If the folks at Breitbart had published a photo of Venus Williams in a story about her sister Serena, the legacy media would have been forever clacking that it was an example of right wing conservatives thinking all Black people look alike. Confusing photos of Venus and Serena should be as probable as mistaking me for Brad Pitt.  But it was the New York Times that posted the wrong photo in a story about Serena raising $111 million for her venture capital fund.

Serena Williams, arguably one of the most famous women in America and the winner of 23 Grand Slam titles, was understandably angry.

“No matter how far we come, we get reminded that it’s not enough,” the tennis legend tweeted. “This is why I raised $111 million for @serenaventures. To support the founders who are overlooked by engrained systems woefully unaware of their biases. Because even I am overlooked. You can do better, @nytimes.”

Less than two percent of venture capital funding goes toward Black entrepreneurs. Khalid David is one of the Black entrepreneurs Williams has chosen to help overcome what she views as systemic VC bias.

I profiled David in August 2020 in a post headlined, “Khalid David and Black Entrepreneur Stereotyping.” The BLM movement was its peak and corporate America was falling all over itself pledging to support Black entrepreneurs. Jamie Dimon, JP Morgan’s billionaire CEO, proudly was photographed taking a knee in front of a Chase branch.

I found it puzzling that David, who is Black, was struggling to raise a modest $500,000 in financing for his pioneering TracFlo app. TracFlo electronically tracks changes ordered on the fly by construction contractors that often results in subcontractors suffering financial hardship or ruin because the changes often aren’t properly documented. A major construction company had already begun using TracFlo, and David knew the construction business cold, having run a carpentry subcontracting business for years. His father also worked in construction.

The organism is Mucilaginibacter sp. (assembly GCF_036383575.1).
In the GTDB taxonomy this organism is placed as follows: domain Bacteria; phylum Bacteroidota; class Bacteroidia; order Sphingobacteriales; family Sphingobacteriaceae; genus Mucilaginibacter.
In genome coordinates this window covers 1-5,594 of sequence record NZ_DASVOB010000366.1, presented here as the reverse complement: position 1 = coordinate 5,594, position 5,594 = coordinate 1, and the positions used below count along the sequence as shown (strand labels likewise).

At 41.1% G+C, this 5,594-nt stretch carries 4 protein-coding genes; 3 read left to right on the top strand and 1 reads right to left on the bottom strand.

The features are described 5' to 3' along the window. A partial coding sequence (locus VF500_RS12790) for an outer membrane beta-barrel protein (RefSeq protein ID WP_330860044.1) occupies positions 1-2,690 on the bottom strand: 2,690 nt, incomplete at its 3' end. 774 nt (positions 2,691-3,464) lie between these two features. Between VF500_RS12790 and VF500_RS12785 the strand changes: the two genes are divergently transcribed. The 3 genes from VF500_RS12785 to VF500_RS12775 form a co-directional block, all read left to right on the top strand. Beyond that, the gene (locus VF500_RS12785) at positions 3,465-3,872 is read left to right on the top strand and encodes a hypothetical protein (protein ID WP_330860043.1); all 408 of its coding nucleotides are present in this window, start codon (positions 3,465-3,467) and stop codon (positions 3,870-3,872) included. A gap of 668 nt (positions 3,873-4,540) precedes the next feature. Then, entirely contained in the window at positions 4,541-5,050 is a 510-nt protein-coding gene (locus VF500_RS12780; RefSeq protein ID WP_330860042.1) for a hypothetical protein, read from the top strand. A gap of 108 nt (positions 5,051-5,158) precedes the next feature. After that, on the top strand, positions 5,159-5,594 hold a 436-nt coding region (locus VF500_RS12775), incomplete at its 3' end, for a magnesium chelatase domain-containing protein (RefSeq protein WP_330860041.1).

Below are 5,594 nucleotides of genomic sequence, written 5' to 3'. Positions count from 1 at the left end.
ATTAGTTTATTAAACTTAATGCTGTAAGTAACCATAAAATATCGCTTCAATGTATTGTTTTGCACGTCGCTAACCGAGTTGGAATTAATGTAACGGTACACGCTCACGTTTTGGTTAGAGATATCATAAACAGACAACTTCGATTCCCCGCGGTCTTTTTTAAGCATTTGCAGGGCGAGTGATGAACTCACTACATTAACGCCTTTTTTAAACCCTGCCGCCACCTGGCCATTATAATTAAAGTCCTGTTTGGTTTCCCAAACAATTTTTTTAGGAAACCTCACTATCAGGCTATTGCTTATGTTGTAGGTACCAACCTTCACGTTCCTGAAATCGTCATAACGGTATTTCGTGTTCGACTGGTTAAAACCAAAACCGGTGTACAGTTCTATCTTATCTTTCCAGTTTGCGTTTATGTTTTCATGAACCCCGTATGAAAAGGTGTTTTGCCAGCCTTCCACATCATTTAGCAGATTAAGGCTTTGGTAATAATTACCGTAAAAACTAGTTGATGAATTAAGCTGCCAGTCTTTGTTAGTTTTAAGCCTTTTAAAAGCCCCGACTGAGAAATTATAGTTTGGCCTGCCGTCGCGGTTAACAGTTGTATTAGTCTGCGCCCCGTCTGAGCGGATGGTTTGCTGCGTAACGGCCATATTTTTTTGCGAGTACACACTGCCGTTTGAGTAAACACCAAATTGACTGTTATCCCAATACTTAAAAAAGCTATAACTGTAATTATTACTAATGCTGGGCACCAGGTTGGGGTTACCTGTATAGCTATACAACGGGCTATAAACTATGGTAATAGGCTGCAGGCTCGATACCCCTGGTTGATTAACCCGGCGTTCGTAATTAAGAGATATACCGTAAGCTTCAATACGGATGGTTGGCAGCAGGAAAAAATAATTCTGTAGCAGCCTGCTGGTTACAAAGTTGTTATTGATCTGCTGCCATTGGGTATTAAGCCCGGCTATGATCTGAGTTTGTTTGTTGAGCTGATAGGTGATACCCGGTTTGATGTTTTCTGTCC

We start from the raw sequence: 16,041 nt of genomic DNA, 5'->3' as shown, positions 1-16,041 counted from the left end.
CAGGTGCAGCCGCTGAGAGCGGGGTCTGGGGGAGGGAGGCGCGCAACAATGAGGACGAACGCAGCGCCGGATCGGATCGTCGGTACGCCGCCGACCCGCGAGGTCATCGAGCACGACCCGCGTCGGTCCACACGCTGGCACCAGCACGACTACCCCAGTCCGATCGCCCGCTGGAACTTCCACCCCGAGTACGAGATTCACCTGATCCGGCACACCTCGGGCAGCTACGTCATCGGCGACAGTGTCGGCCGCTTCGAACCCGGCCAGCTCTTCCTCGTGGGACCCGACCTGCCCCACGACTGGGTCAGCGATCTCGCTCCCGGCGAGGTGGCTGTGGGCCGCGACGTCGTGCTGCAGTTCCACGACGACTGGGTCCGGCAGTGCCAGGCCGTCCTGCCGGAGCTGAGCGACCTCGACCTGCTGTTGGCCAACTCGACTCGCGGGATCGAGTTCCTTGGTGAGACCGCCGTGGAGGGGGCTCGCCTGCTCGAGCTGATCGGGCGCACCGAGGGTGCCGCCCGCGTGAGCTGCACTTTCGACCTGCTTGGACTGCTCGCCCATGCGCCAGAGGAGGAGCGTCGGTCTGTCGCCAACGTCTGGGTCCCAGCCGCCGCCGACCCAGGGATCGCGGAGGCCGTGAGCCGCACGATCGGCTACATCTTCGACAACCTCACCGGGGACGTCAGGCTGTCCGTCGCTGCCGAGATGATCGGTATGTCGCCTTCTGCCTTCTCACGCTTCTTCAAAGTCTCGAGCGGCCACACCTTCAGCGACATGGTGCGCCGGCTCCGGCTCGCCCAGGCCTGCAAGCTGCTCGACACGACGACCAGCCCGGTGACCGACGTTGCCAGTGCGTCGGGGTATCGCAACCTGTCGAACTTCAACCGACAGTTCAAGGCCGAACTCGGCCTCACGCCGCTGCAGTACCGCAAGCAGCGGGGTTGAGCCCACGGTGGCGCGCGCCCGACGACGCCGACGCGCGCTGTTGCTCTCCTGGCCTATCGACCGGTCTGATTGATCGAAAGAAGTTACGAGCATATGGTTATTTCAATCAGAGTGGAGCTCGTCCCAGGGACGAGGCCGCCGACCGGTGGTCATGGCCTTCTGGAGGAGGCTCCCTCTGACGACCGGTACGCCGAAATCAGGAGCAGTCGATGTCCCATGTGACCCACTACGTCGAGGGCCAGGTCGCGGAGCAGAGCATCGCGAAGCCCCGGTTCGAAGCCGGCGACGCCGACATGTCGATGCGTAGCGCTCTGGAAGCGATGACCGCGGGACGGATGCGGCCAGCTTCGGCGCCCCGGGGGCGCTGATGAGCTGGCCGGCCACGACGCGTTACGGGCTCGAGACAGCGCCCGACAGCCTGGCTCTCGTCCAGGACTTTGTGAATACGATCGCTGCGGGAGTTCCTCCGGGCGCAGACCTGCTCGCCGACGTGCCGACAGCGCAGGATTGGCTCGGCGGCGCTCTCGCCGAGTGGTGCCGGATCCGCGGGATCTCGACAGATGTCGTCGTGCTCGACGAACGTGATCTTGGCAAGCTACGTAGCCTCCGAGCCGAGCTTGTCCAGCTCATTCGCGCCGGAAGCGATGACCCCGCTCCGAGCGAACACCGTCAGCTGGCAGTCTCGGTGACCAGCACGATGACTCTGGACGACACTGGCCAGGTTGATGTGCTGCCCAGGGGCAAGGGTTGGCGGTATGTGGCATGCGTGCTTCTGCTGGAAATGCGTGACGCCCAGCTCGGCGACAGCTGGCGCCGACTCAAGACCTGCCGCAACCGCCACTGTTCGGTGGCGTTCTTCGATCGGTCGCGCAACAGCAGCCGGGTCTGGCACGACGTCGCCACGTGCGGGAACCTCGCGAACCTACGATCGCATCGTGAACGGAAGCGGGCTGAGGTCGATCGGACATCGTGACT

David’s educational bona fides were impeccable:  An MBA from MIT’s Sloan School of Management, a civil engineering degree from Columbia, and a degree in applied physics from Morehouse College.

David set me straight as to why he was having trouble raising funds.

“There’s a widespread tendency to stereotype Black businesses as restaurants, barber shops, and stores selling t-shirts, beads, and oils in predominately black neighborhoods,” David told me. “The idea that a Black entrepreneur could be responsible for developing game-changing software in the construction industry is difficult for some people to accept. Far too often, the expectation is that Black technology companies develop products aimed at Black consumers.”

David recently raised double the financing he was seeking, with $500,000 coming from Serena Williams’ venture fund. How he came to Williams’ attention makes for an interesting story.

Last fall, the actor Michael B. Jordan organized a Shark Tank-like bake off for Black entrepreneurs as part of his annual basketball event featuring men’s teams from Historically Black Colleges and Universities (HCBUs). Jordan said he organized the competition to give Black entrepreneurs more of a fighting chance.

“We wanted to do something to sway the system a little bit,” Jordan told the publication Boardroom. “It’s a crazy stat that less than 2% of venture capital goes toward Black founders.”

Jordan asked his friends Williams and Charles King, a general partner in MaC Venture Capital and an accomplished Black media entrepreneur, to participate. Williams, who founded Serena Ventures in 2014, and King each pledged to invest $500,000 in the contest companies of their firm’s choosing. The contest judges were Williams, Alison Rapaport Stillman, a general partner in her firm, and Michael Palank, a general partner with MaC Venture who formerly headed one of King’s media companies.

Serena Ventures and MaC Venture both opted to invest in TracFlo, allowing David to raise $1 million.

Notably, the other contest finalists weren’t businesses catering to Blacks. One of them was GABA, a web application that uses machine learning to connect med and pre-med students to various resources, such as study tools, career coaching and mental health support. The other was Blacksteel, a rewards credit card aimed at entrepreneurs.

David was obviously pleased getting backed by two of the biggest names in sports and media.

“We are so grateful,” he told me.

At the end of the day, only venture funds with Black leaders could see TracFlo’s potential. Therein is some insight as to why less than two percent of VC capital makes its way to Black entrepreneurs.

Display art photo credit: ©zhukovsky/123RF.COM

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